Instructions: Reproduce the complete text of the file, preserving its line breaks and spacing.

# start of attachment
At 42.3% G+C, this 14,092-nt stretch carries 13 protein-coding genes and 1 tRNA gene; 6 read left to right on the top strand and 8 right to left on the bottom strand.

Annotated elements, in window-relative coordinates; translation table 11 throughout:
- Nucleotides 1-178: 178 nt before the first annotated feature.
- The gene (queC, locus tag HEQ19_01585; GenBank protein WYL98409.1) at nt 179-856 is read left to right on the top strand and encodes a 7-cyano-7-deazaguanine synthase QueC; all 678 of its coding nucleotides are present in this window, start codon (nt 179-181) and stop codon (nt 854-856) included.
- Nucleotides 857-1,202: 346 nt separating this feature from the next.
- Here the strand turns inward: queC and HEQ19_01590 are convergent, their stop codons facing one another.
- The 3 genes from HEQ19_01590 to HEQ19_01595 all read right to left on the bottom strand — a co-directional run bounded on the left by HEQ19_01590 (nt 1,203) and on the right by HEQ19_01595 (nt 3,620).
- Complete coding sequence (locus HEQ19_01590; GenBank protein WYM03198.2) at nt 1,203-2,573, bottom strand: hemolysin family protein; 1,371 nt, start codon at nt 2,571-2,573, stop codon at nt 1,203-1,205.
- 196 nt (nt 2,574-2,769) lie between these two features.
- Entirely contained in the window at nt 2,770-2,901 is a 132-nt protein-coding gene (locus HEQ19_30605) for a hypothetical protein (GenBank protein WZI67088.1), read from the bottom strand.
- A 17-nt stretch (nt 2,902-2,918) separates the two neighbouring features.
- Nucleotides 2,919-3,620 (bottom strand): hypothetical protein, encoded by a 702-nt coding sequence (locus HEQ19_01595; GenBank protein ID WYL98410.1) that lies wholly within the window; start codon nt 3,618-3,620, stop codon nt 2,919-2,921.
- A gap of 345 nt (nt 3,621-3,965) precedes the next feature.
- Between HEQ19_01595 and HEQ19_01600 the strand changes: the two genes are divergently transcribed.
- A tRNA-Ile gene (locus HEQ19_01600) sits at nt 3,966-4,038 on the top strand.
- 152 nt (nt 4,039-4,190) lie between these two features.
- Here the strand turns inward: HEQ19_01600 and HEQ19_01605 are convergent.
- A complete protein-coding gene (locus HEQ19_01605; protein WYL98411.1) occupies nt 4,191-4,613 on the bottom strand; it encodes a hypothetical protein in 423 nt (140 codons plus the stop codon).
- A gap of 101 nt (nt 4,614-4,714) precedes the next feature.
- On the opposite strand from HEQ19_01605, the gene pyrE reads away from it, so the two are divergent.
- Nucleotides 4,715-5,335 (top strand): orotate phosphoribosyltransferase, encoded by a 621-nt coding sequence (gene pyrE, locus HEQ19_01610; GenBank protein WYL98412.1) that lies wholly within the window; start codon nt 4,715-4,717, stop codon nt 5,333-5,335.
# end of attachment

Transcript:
At 42.3% G+C, this 14,092-nt stretch carries 13 protein-coding genes and 1 tRNA gene; 6 read left to right on the top strand and 8 right to left on the bottom strand.

Annotated elements, in window-relative coordinates; translation table 11 throughout:
- Nucleotides 1-178: 178 nt before the first annotated feature.
- The gene (queC, locus tag HEQ19_01585; GenBank protein WYL98409.1) at nt 179-856 is read left to right on the top strand and encodes a 7-cyano-7-deazaguanine synthase QueC; all 678 of its coding nucleotides are present in this window, start codon (nt 179-181) and stop codon (nt 854-856) included.
- Nucleotides 857-1,202: 346 nt separating this feature from the next.
- Here the strand turns inward: queC and HEQ19_01590 are convergent, their stop codons facing one another.
- The 3 genes from HEQ19_01590 to HEQ19_01595 all read right to left on the bottom strand — a co-directional run bounded on the left by HEQ19_01590 (nt 1,203) and on the right by HEQ19_01595 (nt 3,620).
- Complete coding sequence (locus HEQ19_01590; GenBank protein WYM03198.2) at nt 1,203-2,573, bottom strand: hemolysin family protein; 1,371 nt, start codon at nt 2,571-2,573, stop codon at nt 1,203-1,205.
- 196 nt (nt 2,574-2,769) lie between these two features.
- Entirely contained in the window at nt 2,770-2,901 is a 132-nt protein-coding gene (locus HEQ19_30605) for a hypothetical protein (GenBank protein WZI67088.1), read from the bottom strand.
- A 17-nt stretch (nt 2,902-2,918) separates the two neighbouring features.
- Nucleotides 2,919-3,620 (bottom strand): hypothetical protein, encoded by a 702-nt coding sequence (locus HEQ19_01595; GenBank protein ID WYL98410.1) that lies wholly within the window; start codon nt 3,618-3,620, stop codon nt 2,919-2,921.
- A gap of 345 nt (nt 3,621-3,965) precedes the next feature.
- Between HEQ19_01595 and HEQ19_01600 the strand changes: the two genes are divergently transcribed.
- A tRNA-Ile gene (locus HEQ19_01600) sits at nt 3,966-4,038 on the top strand.
- 152 nt (nt 4,039-4,190) lie between these two features.
- Here the strand turns inward: HEQ19_01600 and HEQ19_01605 are convergent.
- A complete protein-coding gene (locus HEQ19_01605; protein WYL98411.1) occupies nt 4,191-4,613 on the bottom strand; it encodes a hypothetical protein in 423 nt (140 codons plus the stop codon).
- A gap of 101 nt (nt 4,614-4,714) precedes the next feature.
- On the opposite strand from HEQ19_01605, the gene pyrE reads away from it, so the two are divergent.
- Nucleotides 4,715-5,335 (top strand): orotate phosphoribosyltransferase, encoded by a 621-nt coding sequence (gene pyrE, locus HEQ19_01610; GenBank protein WYL98412.1) that lies wholly within the window; start codon nt 4,715-4,717, stop codon nt 5,333-5,335.